I did Council Call on WYPL, the library channel, Thursday evening with my friend and colleague Jackson Baker of The Memphis Flyer. Many thanks to City Council member Shea Flinn for inviting us during his turn to host the program. While we were live, I’m sure it will be repeated at least a few more times.
With that trio around a table, the topic was, as you might have guessed – politics. It was a good discussion and like the best discussions there was some disagreement. So if you tune in, you won’t have to worry about the choir singing all the same notes from the same page of the hymnbook.
Some in this line of work worry that there is too much commiseration particularly among political reporters. The result, the criticism goes, is a view of politics that is too uniform.
That can happen. I’m not discounting it. But one of the reasons political reporters tend to talk about what they cover so much is for a reality check.
We hear some pretty strange things during the course of a campaign from people wearing suits and ties, with college degrees on the wall and a decent amount of financial backing and public support.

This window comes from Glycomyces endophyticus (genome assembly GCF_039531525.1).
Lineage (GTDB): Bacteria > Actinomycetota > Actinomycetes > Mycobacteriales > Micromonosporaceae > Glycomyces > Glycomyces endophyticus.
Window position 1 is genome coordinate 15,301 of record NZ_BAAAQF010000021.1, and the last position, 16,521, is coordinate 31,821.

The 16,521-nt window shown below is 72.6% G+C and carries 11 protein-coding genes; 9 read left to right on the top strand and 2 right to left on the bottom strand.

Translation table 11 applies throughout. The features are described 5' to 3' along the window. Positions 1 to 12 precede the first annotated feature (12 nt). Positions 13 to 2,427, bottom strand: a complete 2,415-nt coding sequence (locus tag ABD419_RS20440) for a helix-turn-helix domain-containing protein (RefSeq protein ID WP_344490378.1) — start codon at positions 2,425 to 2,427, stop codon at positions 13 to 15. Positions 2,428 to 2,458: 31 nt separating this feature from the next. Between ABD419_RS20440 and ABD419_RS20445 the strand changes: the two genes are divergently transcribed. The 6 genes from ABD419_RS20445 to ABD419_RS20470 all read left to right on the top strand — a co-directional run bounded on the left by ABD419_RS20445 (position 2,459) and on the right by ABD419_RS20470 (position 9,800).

Sometimes you have to look at the folks next to you on the press riser or in the back of the meeting room and ask, “Did you just hear what I just heard?”
Of course, you then ask the candidate if he or she said what they usually did say. In some cases the damage control begins at that point, before all of the crowd has left the room. Other times, we deal with political figures who will gladly make the controversial statement again – verbatim – and will say it again several days later for anyone who might not have caught it the first five times.
There is competition to be sure. That competition is a blend of showing up at the same events, finding time for one on one talks that fill in the background and knowing how to read the signs on indicators that probably no one who knows is going to talk about.
On another note, the last time I was on the program with Shea and Jackson, we didn’t have a table. That prompted my brother, John, to remark about my socks. Light gray athletic — or what we of Frayser used to call “sweat” socks — because I walk a lot. And they do show up remarkably well on television, I might add. It was a busy day so there I was at air time wearing the same shameful style of socks, but not to worry. The table covers a multitude of sins.